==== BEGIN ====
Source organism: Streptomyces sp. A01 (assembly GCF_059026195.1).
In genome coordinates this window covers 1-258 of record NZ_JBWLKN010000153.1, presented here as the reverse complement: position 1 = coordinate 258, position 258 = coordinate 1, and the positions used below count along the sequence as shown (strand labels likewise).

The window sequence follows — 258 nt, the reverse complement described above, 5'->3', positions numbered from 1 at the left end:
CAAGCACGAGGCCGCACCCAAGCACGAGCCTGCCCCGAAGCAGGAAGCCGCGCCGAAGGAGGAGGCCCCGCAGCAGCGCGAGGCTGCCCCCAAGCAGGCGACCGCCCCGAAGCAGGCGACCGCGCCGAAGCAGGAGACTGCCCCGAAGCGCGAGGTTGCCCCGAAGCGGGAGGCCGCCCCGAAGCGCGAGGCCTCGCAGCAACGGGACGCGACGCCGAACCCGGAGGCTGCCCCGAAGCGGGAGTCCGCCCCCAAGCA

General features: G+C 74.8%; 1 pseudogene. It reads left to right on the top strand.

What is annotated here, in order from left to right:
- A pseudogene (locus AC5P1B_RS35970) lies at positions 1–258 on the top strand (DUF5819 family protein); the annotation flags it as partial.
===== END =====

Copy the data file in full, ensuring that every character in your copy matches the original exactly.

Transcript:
Source organism: Streptomyces sp. A01 (assembly GCF_059026195.1).
In genome coordinates this window covers 1-258 of record NZ_JBWLKN010000153.1, presented here as the reverse complement: position 1 = coordinate 258, position 258 = coordinate 1, and the positions used below count along the sequence as shown (strand labels likewise).

The window sequence follows — 258 nt, the reverse complement described above, 5'->3', positions numbered from 1 at the left end:
CAAGCACGAGGCCGCACCCAAGCACGAGCCTGCCCCGAAGCAGGAAGCCGCGCCGAAGGAGGAGGCCCCGCAGCAGCGCGAGGCTGCCCCCAAGCAGGCGACCGCCCCGAAGCAGGCGACCGCGCCGAAGCAGGAGACTGCCCCGAAGCGCGAGGTTGCCCCGAAGCGGGAGGCCGCCCCGAAGCGCGAGGCCTCGCAGCAACGGGACGCGACGCCGAACCCGGAGGCTGCCCCGAAGCGGGAGTCCGCCCCCAAGCA

General features: G+C 74.8%; 1 pseudogene. It reads left to right on the top strand.

What is annotated here, in order from left to right:
- A pseudogene (locus AC5P1B_RS35970) lies at positions 1–258 on the top strand (DUF5819 family protein); the annotation flags it as partial.